Promoting a club’s identity with an area can be achieved by having homegrown players in the first team, representing the values of people in the region, getting involved in neighbourhood events, working with local organisations, supporting local charities, hosting games and events within the area, helping address community issues, having an academy where youth players can represent your club, organising get togethers between players and fans at places where they usually meet, and selling local food/products at your event.

Once the preferred identity has been chosen, the club genuinely needs to demonstrate and represent these values in everything they do. Any inauthenticity will quickly become apparent and that is a value no-one will want to be associated with.

Engaging Your Fans

Sharing and representing the same identity with your target audience is the first step but to capture their loyalty you need to engage with them to build a relationship, familiarity and affinity. This is the same process as when two people with common interests meet for the first time. Through getting to know each other they go from strangers to acquaintances and, potentially, close friends. It is the same for building a relationship between a club and a fan.

A fan starts by not even being aware of the club’s existence. Through regular and constant engagement they get familiar with the club and what it represents to become a casual fan and then, ideally, an avid fan. The most effective way to build the relationship will be through in-person engagement such as at your games but digital technologies offer the opportunity to engage with your audiences more frequently to reinforce the connection.

Sports marketing expert Fiona Green of Winners spoke at the Futsal Insights Conference 2019 on how your most devoted fans will become advocates who spread the word to other people. Their existing rapport with the people they speak to and their independence from the club will mean their message is a lot more powerful than if it came from the club directly.

Process of building your fans loyalty can be done through an approach known as Fan/Customer Relationship Management. Source: Winners/Fiona Green

This is one reason why a club should never become complacent and neglect existing fans, in the focus to gain additional supporters, because they will help do your marketing. Further, their affection for the club makes them potential volunteers and these are a vital resource for any developing club.

Examples of Good Practice

This deep connection between a club and its fans can be built relatively quickly if you understand and engage the local community.  Major League Soccer in America has been very successful at this. The league continues to expand and each new club must create a following from scratch in a country where football has historically not been a major sport. Clubs such as FC Cincinnati and Seattle Sounders have formed fanatical fanbases.

By putting the fan at the centre of team’s identity, Seattle have become one of the most popular teams in the MLS. Since their formation and entering the league in 2009, the fans have had significant input into decisions and even chose the name of the team. They have a say on every aspect of operations and vote every four years on whether the general manager should maintain their position.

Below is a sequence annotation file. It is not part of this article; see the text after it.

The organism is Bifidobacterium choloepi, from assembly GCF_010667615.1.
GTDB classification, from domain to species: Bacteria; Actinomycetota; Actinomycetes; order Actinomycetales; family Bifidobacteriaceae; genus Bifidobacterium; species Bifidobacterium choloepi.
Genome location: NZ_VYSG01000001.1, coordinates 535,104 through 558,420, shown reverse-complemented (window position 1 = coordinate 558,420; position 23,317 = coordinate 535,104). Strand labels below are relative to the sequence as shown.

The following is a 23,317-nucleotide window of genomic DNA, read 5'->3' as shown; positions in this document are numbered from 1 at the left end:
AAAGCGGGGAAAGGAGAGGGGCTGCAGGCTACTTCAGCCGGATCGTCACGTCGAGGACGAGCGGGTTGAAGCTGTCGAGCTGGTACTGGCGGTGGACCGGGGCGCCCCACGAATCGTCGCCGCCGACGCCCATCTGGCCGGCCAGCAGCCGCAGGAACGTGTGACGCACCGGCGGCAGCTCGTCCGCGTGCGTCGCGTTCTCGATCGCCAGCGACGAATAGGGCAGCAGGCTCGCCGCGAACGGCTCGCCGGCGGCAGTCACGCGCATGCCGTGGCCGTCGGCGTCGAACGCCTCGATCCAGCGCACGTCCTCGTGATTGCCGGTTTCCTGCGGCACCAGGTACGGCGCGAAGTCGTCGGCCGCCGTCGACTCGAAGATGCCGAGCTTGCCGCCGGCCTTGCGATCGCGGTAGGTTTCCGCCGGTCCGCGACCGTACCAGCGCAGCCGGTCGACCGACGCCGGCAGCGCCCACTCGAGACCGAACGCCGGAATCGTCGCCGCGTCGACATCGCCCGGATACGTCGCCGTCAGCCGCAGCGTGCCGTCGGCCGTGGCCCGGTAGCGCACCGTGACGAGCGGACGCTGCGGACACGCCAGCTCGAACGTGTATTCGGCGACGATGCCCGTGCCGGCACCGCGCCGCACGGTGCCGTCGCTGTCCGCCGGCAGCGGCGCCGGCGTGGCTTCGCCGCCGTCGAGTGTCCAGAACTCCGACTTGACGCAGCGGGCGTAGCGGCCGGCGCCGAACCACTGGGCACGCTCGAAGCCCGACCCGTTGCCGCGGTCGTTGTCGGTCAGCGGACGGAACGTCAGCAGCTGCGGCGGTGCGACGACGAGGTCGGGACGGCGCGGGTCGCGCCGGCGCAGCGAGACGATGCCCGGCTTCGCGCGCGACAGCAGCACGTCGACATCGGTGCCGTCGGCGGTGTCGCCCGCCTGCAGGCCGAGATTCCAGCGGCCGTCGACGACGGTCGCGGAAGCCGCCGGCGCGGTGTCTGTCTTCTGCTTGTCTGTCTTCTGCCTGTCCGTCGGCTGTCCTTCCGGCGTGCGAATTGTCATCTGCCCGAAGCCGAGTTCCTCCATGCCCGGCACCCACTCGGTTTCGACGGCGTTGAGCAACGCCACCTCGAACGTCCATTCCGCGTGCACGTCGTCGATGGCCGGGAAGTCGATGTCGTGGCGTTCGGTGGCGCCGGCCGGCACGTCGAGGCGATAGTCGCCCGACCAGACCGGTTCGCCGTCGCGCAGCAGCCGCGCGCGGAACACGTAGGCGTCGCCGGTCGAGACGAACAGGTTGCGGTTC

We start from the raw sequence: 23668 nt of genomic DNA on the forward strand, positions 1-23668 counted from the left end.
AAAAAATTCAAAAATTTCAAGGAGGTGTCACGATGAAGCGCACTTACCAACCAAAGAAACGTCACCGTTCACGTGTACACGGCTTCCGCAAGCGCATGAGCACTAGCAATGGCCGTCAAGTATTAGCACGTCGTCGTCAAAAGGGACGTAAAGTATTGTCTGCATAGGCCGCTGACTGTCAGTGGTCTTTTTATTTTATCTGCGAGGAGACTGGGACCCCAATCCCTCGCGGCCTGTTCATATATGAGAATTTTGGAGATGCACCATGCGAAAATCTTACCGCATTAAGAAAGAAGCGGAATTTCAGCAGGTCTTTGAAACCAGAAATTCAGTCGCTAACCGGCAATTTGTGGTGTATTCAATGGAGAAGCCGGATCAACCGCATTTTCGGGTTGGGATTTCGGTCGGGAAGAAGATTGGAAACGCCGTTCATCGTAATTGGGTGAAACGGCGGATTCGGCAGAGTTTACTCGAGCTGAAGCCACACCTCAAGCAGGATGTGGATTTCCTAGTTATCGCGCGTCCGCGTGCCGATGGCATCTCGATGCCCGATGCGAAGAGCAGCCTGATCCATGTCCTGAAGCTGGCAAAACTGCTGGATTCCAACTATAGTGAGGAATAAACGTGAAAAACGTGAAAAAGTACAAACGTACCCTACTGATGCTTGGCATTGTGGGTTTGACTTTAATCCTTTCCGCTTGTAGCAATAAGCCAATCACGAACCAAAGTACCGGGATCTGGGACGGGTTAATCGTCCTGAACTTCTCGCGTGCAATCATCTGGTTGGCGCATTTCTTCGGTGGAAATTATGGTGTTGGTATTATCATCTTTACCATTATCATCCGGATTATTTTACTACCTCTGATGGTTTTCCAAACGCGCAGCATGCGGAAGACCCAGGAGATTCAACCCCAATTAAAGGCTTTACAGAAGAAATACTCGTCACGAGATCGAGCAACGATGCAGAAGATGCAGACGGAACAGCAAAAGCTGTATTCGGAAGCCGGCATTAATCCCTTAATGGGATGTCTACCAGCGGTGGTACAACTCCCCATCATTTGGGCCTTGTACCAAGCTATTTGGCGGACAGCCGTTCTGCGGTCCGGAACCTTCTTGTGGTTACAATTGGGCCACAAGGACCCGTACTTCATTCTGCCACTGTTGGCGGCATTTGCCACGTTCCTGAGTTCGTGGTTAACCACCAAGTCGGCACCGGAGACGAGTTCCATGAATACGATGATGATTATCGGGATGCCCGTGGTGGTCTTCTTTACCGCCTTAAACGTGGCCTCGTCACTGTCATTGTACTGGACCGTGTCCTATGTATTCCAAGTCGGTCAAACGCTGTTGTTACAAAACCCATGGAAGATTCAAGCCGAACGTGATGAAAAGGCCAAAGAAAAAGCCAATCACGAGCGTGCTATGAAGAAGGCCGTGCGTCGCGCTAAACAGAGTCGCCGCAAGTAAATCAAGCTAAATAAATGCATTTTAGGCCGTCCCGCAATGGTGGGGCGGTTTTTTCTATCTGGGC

Involving the fans closely in the running of the club naturally creates that shared identity and a feeling of ownership. The outcome is a highly passionate and loyal fan base that would normally take much longer to obtain.

One of the best examples I have seen in futsal is my former club Futsal Dinamo. They had a head start as they are unofficially linked with the football club so were able to take advantage of the existing strong shared identity. However, by far the main reason they have built a huge following has been a genuine desire to represent their fans.

Their deep integration in the local community has been achieved through activities such as charity games in nearby neighbourhoods, visiting local charities, a fan membership scheme which includes discounts at local businesses, official club/fan get togethers at local cafes or bars and supporting the issues important to their fans. The fans have a say in major decisions, like at Seattle Sounders, as they are the owners of the club.

At every home game they have 1000-2000 fanatical fans who sing and cheer non-stop throughout the entire match. After every game we would join in their songs including going into the stands on occasions. All of these elements have combined to create a strong connection, interaction and identity with the fans that is reflected through consistent large attendances.

I think, as a minimum, every club should have a fan panel to give a feeling of involvement and ownership as well showing the club cares about them. Even if this doesn’t give them the authority to make the major decisions, it should at least be a forum to provide their views with the power to decide less important issues such as the team strip and player of the match. Companies pay to have their customers provide feedback to be able to better serve them and in sport fans will happily do this for free.

With the trends in society, I expect creating a community around a club will only become more valuable creating a big opportunity. Humans are social animals and they want companionship and connection but more of our activities and interactions are being carried out impersonally online and loneliness is now reported to be high even among young people. The decline of the traditional places people met in person such as pubs, youth clubs, religious centers, libraries, office working and high streets offers a huge hole that can be filled by sport clubs.

The Identity Of Futsal

Whilst we are on the subject of identity, an appropriate image is also vital for the sport as a whole to get the interest of casual sport fans, who later will follow individual clubs. One very successful sports marketer commented to me about the surprising lack of interest in futsal saying “I think it is almost a brand issue”.